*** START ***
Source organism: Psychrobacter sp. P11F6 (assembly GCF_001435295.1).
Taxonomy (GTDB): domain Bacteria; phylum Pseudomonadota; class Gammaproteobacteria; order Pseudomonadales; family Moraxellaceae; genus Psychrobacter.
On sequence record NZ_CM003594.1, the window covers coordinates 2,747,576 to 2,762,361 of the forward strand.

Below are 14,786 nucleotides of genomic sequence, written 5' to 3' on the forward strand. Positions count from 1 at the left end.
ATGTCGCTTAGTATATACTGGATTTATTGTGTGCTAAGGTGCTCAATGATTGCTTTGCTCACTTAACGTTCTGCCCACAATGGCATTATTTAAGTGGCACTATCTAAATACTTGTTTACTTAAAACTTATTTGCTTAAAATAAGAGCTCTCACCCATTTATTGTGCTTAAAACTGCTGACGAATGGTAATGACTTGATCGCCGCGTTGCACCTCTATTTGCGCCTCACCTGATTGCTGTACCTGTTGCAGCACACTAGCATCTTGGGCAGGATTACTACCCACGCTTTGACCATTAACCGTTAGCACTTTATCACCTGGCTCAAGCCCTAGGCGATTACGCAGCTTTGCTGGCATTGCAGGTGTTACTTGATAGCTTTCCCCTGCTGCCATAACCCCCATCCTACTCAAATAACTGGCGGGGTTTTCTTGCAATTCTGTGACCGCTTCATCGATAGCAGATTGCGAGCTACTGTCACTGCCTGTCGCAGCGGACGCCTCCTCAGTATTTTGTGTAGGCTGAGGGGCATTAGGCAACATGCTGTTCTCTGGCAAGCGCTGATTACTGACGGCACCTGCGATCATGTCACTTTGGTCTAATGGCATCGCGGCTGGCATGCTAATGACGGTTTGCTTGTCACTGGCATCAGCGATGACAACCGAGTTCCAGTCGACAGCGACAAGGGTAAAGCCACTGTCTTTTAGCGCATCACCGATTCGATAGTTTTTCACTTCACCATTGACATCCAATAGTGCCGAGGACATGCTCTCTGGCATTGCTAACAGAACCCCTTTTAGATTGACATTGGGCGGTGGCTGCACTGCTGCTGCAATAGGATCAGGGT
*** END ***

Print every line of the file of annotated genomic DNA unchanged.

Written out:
Source organism: Psychrobacter sp. P11F6 (assembly GCF_001435295.1).
Taxonomy (GTDB): domain Bacteria; phylum Pseudomonadota; class Gammaproteobacteria; order Pseudomonadales; family Moraxellaceae; genus Psychrobacter.
On sequence record NZ_CM003594.1, the window covers coordinates 2,747,576 to 2,762,361 of the forward strand.

Below are 14,786 nucleotides of genomic sequence, written 5' to 3' on the forward strand. Positions count from 1 at the left end.
ATGTCGCTTAGTATATACTGGATTTATTGTGTGCTAAGGTGCTCAATGATTGCTTTGCTCACTTAACGTTCTGCCCACAATGGCATTATTTAAGTGGCACTATCTAAATACTTGTTTACTTAAAACTTATTTGCTTAAAATAAGAGCTCTCACCCATTTATTGTGCTTAAAACTGCTGACGAATGGTAATGACTTGATCGCCGCGTTGCACCTCTATTTGCGCCTCACCTGATTGCTGTACCTGTTGCAGCACACTAGCATCTTGGGCAGGATTACTACCCACGCTTTGACCATTAACCGTTAGCACTTTATCACCTGGCTCAAGCCCTAGGCGATTACGCAGCTTTGCTGGCATTGCAGGTGTTACTTGATAGCTTTCCCCTGCTGCCATAACCCCCATCCTACTCAAATAACTGGCGGGGTTTTCTTGCAATTCTGTGACCGCTTCATCGATAGCAGATTGCGAGCTACTGTCACTGCCTGTCGCAGCGGACGCCTCCTCAGTATTTTGTGTAGGCTGAGGGGCATTAGGCAACATGCTGTTCTCTGGCAAGCGCTGATTACTGACGGCACCTGCGATCATGTCACTTTGGTCTAATGGCATCGCGGCTGGCATGCTAATGACGGTTTGCTTGTCACTGGCATCAGCGATGACAACCGAGTTCCAGTCGACAGCGACAAGGGTAAAGCCACTGTCTTTTAGCGCATCACCGATTCGATAGTTTTTCACTTCACCATTGACATCCAATAGTGCCGAGGACATGCTCTCTGGCATTGCTAACAGAACCCCTTTTAGATTGACATTGGGCGGTGGCTGCACTGCTGCTGCAATAGGATCAGGGT